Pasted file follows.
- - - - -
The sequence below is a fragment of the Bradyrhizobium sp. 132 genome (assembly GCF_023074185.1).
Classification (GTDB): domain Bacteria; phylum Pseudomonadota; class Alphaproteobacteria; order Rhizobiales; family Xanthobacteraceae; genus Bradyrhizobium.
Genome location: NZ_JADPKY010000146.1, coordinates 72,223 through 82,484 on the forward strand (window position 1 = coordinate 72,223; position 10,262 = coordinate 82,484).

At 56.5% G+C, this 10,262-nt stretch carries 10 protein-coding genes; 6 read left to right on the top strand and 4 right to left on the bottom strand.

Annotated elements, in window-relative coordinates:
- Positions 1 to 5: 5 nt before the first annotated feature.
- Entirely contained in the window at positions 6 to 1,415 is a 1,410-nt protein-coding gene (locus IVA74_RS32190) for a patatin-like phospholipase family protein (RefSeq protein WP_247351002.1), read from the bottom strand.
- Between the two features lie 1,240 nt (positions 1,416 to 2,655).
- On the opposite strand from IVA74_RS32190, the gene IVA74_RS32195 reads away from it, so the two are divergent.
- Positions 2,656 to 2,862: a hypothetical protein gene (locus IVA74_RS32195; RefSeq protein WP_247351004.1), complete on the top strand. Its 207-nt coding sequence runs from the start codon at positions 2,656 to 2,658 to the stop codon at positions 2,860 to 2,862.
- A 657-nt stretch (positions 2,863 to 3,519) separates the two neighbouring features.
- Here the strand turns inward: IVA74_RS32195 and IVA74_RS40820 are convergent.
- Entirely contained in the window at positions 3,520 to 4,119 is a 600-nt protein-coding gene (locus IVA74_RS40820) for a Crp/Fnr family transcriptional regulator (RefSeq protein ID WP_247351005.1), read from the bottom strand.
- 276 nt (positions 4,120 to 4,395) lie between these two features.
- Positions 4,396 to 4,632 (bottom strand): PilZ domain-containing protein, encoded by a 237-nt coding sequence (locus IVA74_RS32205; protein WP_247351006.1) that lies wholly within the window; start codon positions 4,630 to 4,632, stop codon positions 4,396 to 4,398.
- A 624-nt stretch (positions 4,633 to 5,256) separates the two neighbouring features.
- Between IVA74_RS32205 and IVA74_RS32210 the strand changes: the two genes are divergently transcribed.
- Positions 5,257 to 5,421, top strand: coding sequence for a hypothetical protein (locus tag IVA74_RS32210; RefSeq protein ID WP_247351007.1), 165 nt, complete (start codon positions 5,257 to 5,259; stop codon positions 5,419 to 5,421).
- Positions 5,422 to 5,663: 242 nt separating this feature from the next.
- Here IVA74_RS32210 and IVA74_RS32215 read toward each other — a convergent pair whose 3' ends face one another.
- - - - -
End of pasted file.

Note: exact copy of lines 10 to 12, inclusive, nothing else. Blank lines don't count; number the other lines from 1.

- Positions 2,656 to 2,862: a hypothetical protein gene (locus IVA74_RS32195; RefSeq protein WP_247351004.1), complete on the top strand. Its 207-nt coding sequence runs from the start codon at positions 2,656 to 2,658 to the stop codon at positions 2,860 to 2,862.
- A 657-nt stretch (positions 2,863 to 3,519) separates the two neighbouring features.
- Here the strand turns inward: IVA74_RS32195 and IVA74_RS40820 are convergent.